Lord Pilkington of Oxenford asked Her Majesty's Government:

    Whether they will publish in the Official Report the terms of reference under which PricewaterhouseCoopers has been retained to assist in the recruitment of members of the House of Lords Appointments Commission.[HL788]

Baroness Jay of Paddington: The terms of reference under which PricewaterhouseCoopers Executive Search and Selection has been employed are:

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    Assist in the drawing up of advertisements for the chairman and members.


    Advise on where to place such advertisements and place them.


    Devise an information pack for candidates for both positions.


    Handle all initial inquiries and send out information packs.


    Use its knowledge and resources to identify strong candidates who could be invited to apply for either the chairmanship or membership. All such candidates would have to go through the full appointments process.


    Receive and process applications, including an initial sift of applications to eliminate non-viable candidates.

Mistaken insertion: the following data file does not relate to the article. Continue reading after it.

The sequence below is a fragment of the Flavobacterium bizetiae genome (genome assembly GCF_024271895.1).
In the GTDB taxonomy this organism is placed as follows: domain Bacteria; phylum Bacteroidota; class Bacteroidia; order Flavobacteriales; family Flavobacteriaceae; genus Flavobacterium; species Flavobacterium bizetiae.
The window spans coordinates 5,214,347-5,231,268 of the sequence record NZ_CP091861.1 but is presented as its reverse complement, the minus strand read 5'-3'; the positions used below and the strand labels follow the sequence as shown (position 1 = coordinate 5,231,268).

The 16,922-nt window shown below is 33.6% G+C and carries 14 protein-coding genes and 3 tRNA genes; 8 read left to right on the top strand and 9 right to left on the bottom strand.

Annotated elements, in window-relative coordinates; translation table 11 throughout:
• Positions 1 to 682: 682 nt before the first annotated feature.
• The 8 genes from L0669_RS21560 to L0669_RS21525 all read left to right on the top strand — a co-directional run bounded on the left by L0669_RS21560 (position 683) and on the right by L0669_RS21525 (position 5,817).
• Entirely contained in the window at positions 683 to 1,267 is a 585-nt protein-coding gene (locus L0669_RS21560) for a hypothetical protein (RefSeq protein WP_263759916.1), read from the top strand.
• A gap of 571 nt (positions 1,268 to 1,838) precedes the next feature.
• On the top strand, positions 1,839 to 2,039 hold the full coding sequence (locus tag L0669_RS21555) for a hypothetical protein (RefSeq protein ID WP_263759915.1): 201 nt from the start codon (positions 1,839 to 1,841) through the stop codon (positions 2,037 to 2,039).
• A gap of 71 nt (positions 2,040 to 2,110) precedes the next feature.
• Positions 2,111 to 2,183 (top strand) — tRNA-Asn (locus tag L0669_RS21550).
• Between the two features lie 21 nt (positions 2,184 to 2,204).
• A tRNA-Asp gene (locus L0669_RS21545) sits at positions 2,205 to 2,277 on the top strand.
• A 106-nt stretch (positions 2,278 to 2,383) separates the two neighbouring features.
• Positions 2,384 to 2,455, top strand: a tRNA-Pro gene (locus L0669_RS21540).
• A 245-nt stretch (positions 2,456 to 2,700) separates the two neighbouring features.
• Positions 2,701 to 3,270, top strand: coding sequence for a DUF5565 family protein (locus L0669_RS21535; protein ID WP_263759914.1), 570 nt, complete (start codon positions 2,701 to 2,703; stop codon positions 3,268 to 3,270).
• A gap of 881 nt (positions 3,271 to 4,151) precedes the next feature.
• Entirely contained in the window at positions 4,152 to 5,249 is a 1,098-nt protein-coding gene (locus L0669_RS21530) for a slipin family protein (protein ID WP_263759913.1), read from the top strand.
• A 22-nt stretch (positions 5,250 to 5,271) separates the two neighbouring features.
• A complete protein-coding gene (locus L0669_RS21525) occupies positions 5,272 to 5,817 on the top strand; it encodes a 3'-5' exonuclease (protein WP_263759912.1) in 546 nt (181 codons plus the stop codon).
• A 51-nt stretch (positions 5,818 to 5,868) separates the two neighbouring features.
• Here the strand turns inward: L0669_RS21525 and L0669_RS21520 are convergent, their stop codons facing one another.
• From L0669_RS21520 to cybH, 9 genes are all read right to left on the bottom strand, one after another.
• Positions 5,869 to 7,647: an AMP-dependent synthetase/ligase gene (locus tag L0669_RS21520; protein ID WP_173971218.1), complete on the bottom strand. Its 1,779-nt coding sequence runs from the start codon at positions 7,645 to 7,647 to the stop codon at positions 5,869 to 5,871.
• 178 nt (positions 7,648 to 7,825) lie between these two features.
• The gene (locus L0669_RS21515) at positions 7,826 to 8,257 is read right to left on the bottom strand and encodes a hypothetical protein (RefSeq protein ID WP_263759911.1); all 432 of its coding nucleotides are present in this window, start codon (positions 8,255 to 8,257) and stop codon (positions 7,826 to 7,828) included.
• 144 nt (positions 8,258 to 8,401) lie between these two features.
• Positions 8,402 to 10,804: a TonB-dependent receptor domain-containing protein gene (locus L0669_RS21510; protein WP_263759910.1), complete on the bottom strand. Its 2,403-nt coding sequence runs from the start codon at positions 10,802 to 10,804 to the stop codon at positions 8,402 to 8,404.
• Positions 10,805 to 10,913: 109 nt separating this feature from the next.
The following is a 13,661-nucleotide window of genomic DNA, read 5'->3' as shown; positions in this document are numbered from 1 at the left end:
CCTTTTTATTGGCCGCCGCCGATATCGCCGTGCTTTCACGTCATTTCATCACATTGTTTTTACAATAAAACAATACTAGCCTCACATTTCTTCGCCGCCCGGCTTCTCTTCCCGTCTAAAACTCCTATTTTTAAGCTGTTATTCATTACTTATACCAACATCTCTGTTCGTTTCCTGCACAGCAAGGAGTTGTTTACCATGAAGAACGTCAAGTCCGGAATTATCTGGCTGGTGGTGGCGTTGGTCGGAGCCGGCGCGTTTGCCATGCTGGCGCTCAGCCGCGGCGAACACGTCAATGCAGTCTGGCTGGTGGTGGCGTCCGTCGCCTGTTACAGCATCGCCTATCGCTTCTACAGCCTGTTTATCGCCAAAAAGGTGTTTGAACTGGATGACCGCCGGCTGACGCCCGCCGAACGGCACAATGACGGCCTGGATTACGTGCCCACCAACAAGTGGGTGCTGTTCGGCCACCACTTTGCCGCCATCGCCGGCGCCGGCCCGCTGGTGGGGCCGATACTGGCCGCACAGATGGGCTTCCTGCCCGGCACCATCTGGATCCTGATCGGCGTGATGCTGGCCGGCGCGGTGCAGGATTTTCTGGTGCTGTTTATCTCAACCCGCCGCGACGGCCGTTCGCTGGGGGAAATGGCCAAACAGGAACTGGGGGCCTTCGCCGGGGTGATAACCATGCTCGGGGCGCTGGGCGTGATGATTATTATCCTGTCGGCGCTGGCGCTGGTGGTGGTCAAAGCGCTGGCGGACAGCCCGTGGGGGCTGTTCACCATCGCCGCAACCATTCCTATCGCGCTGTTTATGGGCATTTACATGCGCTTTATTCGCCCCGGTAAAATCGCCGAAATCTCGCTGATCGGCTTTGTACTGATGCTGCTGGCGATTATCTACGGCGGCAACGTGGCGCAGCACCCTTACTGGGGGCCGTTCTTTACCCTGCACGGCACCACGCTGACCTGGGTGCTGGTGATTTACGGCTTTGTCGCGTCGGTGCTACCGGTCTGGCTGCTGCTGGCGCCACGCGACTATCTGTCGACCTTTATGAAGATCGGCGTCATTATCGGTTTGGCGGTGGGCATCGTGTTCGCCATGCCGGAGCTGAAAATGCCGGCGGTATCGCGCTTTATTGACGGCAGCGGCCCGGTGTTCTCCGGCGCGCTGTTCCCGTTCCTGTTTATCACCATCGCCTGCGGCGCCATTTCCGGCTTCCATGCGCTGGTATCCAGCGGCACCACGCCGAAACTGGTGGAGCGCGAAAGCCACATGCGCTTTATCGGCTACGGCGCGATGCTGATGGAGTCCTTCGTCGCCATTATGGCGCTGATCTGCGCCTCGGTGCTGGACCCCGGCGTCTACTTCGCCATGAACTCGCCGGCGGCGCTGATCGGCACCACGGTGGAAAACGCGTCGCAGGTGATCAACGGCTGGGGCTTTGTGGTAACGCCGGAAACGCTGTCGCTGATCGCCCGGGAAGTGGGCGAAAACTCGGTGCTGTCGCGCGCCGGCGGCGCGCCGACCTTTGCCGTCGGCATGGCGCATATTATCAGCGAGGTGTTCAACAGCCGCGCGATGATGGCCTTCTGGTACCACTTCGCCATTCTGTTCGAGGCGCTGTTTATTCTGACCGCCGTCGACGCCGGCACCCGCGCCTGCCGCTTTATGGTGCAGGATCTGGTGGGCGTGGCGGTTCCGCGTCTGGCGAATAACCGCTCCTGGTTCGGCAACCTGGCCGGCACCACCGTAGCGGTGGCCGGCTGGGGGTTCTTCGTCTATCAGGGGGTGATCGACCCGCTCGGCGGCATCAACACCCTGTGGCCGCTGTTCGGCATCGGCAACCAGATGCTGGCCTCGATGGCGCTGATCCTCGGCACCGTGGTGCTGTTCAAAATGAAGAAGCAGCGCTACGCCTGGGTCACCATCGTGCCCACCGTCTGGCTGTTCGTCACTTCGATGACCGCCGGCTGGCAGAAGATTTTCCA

Produce a long list of serious possibilities.


    Work with the Constitution Secretariat, Cabinet Office, to produce final shortlists.

House of Lords Appointments Commission: Advertising Campaign

Lord Dean of Harptree asked Her Majesty's Government:

    What will be the cost of the national press advertising campaign to attract candidates to be members of the House of Lords Appointments Committee.[HL800]

Baroness Jay of Paddington: About £30,000 plus VAT.

House of Lords: Transitional Period

Lord Lester of Herne Hill asked Her Majesty's Government:

    Whether, throughout the transitional period of the second Chamber, they will use their powers of creation of life peers to give effect to the principle of broad parity and proportionate creation, as envisaged in the White Paper, Modernising Parliament Reforming the House of Lords (Cm 4183, January 1999).[HL843]

Baroness Jay of Paddington: During the period of the transitional House, the Prime Minister will ensure that the number of peers he recommends, and the number of recommendations he invites from other parties, are consistent with and move towards the overall objectives set out in the White Paper Modernising Parliament Reforming the House of Lords (Cm 4183, January 1999). The power of creation of life peerages is vested in the Queen, not the Prime Minister.